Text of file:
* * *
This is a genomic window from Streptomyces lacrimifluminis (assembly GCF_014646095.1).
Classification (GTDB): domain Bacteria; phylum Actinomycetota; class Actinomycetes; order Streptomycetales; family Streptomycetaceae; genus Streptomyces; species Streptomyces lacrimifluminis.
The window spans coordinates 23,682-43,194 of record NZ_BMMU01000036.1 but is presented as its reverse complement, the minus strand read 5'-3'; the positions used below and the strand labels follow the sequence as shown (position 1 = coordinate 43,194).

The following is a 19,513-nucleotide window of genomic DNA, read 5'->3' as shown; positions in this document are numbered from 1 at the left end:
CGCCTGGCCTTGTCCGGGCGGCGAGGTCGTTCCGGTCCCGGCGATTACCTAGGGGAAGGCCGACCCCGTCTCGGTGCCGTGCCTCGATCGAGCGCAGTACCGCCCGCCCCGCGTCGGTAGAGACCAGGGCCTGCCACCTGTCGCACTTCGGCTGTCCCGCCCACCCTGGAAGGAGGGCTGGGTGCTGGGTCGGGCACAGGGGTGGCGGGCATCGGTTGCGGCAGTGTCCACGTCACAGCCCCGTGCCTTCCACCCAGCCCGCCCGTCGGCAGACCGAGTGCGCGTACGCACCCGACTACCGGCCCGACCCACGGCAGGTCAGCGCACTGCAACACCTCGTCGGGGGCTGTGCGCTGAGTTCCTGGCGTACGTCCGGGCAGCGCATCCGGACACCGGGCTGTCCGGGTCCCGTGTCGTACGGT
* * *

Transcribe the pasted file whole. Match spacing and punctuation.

This is a genomic window from Streptomyces lacrimifluminis (assembly GCF_014646095.1).
Classification (GTDB): domain Bacteria; phylum Actinomycetota; class Actinomycetes; order Streptomycetales; family Streptomycetaceae; genus Streptomyces; species Streptomyces lacrimifluminis.
The window spans coordinates 23,682-43,194 of record NZ_BMMU01000036.1 but is presented as its reverse complement, the minus strand read 5'-3'; the positions used below and the strand labels follow the sequence as shown (position 1 = coordinate 43,194).

The following is a 19,513-nucleotide window of genomic DNA, read 5'->3' as shown; positions in this document are numbered from 1 at the left end:
CGCCTGGCCTTGTCCGGGCGGCGAGGTCGTTCCGGTCCCGGCGATTACCTAGGGGAAGGCCGACCCCGTCTCGGTGCCGTGCCTCGATCGAGCGCAGTACCGCCCGCCCCGCGTCGGTAGAGACCAGGGCCTGCCACCTGTCGCACTTCGGCTGTCCCGCCCACCCTGGAAGGAGGGCTGGGTGCTGGGTCGGGCACAGGGGTGGCGGGCATCGGTTGCGGCAGTGTCCACGTCACAGCCCCGTGCCTTCCACCCAGCCCGCCCGTCGGCAGACCGAGTGCGCGTACGCACCCGACTACCGGCCCGACCCACGGCAGGTCAGCGCACTGCAACACCTCGTCGGGGGCTGTGCGCTGAGTTCCTGGCGTACGTCCGGGCAGCGCATCCGGACACCGGGCTGTCCGGGTCCCGTGTCGTACGGT